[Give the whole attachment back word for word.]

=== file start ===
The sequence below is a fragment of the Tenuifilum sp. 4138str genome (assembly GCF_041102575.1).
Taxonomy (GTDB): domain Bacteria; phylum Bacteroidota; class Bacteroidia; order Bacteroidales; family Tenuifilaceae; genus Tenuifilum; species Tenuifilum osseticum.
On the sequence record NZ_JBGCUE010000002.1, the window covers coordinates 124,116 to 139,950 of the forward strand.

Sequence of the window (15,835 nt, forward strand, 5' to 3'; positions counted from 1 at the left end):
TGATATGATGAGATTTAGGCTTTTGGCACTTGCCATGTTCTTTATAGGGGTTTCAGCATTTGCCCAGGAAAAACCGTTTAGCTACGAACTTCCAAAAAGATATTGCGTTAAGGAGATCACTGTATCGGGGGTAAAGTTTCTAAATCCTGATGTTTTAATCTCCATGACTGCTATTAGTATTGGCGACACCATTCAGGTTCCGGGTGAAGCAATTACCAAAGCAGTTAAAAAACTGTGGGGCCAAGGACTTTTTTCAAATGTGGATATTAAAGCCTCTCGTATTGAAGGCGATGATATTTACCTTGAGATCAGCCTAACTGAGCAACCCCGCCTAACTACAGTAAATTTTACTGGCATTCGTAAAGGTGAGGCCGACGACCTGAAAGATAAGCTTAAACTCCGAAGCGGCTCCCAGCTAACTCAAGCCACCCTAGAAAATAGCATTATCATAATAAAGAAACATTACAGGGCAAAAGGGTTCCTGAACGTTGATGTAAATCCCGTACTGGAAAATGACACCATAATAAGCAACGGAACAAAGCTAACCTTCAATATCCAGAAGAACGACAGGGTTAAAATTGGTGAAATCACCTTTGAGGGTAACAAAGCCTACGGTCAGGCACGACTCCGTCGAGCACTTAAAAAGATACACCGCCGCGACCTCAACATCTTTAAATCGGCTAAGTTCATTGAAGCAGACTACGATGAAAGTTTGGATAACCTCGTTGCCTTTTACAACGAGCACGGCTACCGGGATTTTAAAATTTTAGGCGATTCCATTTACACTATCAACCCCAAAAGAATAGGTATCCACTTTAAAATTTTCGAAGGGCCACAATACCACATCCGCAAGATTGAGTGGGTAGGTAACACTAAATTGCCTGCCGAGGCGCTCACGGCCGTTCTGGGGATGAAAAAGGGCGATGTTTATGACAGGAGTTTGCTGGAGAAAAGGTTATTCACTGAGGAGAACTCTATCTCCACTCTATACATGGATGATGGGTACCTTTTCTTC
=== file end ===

The sequence below is a fragment of the Tenuifilum sp. 4138str genome (assembly GCF_041102575.1).
Taxonomy (GTDB): domain Bacteria; phylum Bacteroidota; class Bacteroidia; order Bacteroidales; family Tenuifilaceae; genus Tenuifilum; species Tenuifilum osseticum.
On the sequence record NZ_JBGCUE010000002.1, the window covers coordinates 124,116 to 139,950 of the forward strand.

Sequence of the window (15,835 nt, forward strand, 5' to 3'; positions counted from 1 at the left end):
TGATATGATGAGATTTAGGCTTTTGGCACTTGCCATGTTCTTTATAGGGGTTTCAGCATTTGCCCAGGAAAAACCGTTTAGCTACGAACTTCCAAAAAGATATTGCGTTAAGGAGATCACTGTATCGGGGGTAAAGTTTCTAAATCCTGATGTTTTAATCTCCATGACTGCTATTAGTATTGGCGACACCATTCAGGTTCCGGGTGAAGCAATTACCAAAGCAGTTAAAAAACTGTGGGGCCAAGGACTTTTTTCAAATGTGGATATTAAAGCCTCTCGTATTGAAGGCGATGATATTTACCTTGAGATCAGCCTAACTGAGCAACCCCGCCTAACTACAGTAAATTTTACTGGCATTCGTAAAGGTGAGGCCGACGACCTGAAAGATAAGCTTAAACTCCGAAGCGGCTCCCAGCTAACTCAAGCCACCCTAGAAAATAGCATTATCATAATAAAGAAACATTACAGGGCAAAAGGGTTCCTGAACGTTGATGTAAATCCCGTACTGGAAAATGACACCATAATAAGCAACGGAACAAAGCTAACCTTCAATATCCAGAAGAACGACAGGGTTAAAATTGGTGAAATCACCTTTGAGGGTAACAAAGCCTACGGTCAGGCACGACTCCGTCGAGCACTTAAAAAGATACACCGCCGCGACCTCAACATCTTTAAATCGGCTAAGTTCATTGAAGCAGACTACGATGAAAGTTTGGATAACCTCGTTGCCTTTTACAACGAGCACGGCTACCGGGATTTTAAAATTTTAGGCGATTCCATTTACACTATCAACCCCAAAAGAATAGGTATCCACTTTAAAATTTTCGAAGGGCCACAATACCACATCCGCAAGATTGAGTGGGTAGGTAACACTAAATTGCCTGCCGAGGCGCTCACGGCCGTTCTGGGGATGAAAAAGGGCGATGTTTATGACAGGAGTTTGCTGGAGAAAAGGTTATTCACTGAGGAGAACTCTATCTCCACTCTATACATGGATGATGGGTACCTTTTCTTC